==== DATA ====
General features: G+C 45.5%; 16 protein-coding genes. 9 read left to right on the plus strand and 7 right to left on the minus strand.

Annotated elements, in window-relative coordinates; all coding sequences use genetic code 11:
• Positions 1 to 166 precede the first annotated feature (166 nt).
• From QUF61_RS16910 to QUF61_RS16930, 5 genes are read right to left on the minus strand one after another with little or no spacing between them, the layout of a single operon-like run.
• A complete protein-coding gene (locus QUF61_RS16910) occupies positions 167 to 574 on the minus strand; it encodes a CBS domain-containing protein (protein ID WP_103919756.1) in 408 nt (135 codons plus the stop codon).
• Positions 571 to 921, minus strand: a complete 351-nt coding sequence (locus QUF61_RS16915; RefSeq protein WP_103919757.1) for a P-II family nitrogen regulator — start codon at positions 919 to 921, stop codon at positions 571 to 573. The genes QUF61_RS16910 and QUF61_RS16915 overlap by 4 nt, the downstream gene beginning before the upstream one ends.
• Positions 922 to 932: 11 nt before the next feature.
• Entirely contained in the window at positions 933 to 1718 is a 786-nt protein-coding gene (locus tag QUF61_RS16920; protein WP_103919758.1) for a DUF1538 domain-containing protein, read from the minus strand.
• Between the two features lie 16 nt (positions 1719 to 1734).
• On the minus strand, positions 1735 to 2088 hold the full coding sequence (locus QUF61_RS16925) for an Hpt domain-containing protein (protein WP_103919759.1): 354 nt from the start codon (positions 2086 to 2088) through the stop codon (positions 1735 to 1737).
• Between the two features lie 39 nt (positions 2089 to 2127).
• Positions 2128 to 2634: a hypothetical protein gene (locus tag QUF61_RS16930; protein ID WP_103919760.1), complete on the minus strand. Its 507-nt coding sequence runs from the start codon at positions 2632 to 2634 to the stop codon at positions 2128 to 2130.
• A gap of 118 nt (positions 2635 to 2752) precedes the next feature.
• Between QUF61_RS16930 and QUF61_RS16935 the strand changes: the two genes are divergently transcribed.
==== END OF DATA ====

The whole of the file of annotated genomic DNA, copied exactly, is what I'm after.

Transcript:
General features: G+C 45.5%; 16 protein-coding genes. 9 read left to right on the plus strand and 7 right to left on the minus strand.

Annotated elements, in window-relative coordinates; all coding sequences use genetic code 11:
• Positions 1 to 166 precede the first annotated feature (166 nt).
• From QUF61_RS16910 to QUF61_RS16930, 5 genes are read right to left on the minus strand one after another with little or no spacing between them, the layout of a single operon-like run.
• A complete protein-coding gene (locus QUF61_RS16910) occupies positions 167 to 574 on the minus strand; it encodes a CBS domain-containing protein (protein ID WP_103919756.1) in 408 nt (135 codons plus the stop codon).
• Positions 571 to 921, minus strand: a complete 351-nt coding sequence (locus QUF61_RS16915; RefSeq protein WP_103919757.1) for a P-II family nitrogen regulator — start codon at positions 919 to 921, stop codon at positions 571 to 573. The genes QUF61_RS16910 and QUF61_RS16915 overlap by 4 nt, the downstream gene beginning before the upstream one ends.
• Positions 922 to 932: 11 nt before the next feature.
• Entirely contained in the window at positions 933 to 1718 is a 786-nt protein-coding gene (locus tag QUF61_RS16920; protein WP_103919758.1) for a DUF1538 domain-containing protein, read from the minus strand.
• Between the two features lie 16 nt (positions 1719 to 1734).
• On the minus strand, positions 1735 to 2088 hold the full coding sequence (locus QUF61_RS16925) for an Hpt domain-containing protein (protein WP_103919759.1): 354 nt from the start codon (positions 2086 to 2088) through the stop codon (positions 1735 to 1737).
• Between the two features lie 39 nt (positions 2089 to 2127).
• Positions 2128 to 2634: a hypothetical protein gene (locus tag QUF61_RS16930; protein ID WP_103919760.1), complete on the minus strand. Its 507-nt coding sequence runs from the start codon at positions 2632 to 2634 to the stop codon at positions 2128 to 2130.
• A gap of 118 nt (positions 2635 to 2752) precedes the next feature.
• Between QUF61_RS16930 and QUF61_RS16935 the strand changes: the two genes are divergently transcribed.